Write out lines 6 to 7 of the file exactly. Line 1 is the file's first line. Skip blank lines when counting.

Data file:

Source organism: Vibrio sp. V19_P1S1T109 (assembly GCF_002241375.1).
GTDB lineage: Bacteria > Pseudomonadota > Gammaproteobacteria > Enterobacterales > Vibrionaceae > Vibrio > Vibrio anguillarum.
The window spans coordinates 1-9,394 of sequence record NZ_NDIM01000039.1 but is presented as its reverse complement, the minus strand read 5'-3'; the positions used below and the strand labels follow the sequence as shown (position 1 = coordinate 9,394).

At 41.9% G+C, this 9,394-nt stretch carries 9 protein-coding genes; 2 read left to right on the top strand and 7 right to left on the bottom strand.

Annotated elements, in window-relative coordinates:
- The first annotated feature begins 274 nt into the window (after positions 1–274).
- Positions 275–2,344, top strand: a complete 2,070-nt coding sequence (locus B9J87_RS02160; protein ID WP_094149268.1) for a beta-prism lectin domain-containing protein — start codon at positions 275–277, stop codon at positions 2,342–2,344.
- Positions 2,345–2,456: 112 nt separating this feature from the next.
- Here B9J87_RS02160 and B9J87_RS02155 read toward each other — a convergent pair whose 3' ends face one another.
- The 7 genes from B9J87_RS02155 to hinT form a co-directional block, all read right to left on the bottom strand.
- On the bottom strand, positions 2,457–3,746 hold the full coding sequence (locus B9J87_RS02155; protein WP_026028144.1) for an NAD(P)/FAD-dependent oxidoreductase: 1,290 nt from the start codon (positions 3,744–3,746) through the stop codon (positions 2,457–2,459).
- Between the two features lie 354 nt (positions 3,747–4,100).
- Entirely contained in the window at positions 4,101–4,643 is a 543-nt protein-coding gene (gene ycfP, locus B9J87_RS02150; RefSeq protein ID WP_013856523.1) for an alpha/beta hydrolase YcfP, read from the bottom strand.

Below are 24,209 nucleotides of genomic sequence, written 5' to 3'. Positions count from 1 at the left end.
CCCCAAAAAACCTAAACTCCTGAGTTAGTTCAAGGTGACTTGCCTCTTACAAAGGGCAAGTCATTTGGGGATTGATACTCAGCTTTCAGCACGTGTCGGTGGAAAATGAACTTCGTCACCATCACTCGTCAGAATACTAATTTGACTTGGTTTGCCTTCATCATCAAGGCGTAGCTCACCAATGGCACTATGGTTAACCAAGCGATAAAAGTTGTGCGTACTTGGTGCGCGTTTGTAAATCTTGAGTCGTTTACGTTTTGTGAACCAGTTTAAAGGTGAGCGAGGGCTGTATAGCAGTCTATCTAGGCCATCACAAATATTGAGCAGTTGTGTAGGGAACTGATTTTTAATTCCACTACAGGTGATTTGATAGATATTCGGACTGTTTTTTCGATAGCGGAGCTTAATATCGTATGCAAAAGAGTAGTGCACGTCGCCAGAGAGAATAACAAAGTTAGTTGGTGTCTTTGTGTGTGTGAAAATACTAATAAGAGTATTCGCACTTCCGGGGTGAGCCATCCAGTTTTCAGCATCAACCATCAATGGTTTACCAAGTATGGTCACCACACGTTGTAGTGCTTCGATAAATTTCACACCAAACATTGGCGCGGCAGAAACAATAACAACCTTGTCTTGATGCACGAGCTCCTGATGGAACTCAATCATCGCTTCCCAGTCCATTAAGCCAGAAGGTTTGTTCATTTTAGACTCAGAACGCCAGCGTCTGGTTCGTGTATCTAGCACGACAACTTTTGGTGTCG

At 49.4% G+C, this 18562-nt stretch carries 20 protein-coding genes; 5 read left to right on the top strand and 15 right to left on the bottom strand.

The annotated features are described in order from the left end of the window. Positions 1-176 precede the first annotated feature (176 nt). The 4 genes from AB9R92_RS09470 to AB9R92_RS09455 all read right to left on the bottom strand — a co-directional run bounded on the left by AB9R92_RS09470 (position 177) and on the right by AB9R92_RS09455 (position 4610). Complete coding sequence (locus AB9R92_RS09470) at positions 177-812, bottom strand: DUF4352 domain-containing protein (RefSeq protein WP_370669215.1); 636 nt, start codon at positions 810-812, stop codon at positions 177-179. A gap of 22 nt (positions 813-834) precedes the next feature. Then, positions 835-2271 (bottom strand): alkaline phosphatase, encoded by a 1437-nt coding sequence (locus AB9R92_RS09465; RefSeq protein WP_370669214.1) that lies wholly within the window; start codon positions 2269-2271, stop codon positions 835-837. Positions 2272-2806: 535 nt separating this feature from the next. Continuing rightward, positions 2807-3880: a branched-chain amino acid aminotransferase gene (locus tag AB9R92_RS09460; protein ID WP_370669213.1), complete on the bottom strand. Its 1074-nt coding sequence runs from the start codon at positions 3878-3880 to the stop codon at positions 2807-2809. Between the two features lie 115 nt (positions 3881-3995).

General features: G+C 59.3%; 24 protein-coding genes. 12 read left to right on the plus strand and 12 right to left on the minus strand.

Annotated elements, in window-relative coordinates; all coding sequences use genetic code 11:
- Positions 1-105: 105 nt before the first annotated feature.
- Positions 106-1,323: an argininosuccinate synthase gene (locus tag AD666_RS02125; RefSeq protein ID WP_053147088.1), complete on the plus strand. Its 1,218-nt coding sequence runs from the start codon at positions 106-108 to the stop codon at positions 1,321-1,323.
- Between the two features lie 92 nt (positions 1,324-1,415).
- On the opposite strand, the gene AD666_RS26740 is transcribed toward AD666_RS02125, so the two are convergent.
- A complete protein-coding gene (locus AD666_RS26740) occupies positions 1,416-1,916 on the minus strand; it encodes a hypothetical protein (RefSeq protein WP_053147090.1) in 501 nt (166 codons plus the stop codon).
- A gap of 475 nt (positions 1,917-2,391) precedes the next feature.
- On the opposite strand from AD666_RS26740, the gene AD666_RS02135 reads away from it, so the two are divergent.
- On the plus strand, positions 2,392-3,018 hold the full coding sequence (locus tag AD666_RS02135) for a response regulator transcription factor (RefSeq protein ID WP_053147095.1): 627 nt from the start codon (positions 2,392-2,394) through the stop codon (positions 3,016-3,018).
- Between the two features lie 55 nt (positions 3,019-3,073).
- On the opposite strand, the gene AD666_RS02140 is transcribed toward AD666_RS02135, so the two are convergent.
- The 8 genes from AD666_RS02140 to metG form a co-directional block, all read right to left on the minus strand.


- The first annotated feature begins 274 nt into the window (after positions 1–274).
- Positions 275–2,344, top strand: a complete 2,070-nt coding sequence (locus B9J87_RS02160; protein ID WP_094149268.1) for a beta-prism lectin domain-containing protein — start codon at positions 275–277, stop codon at positions 2,342–2,344.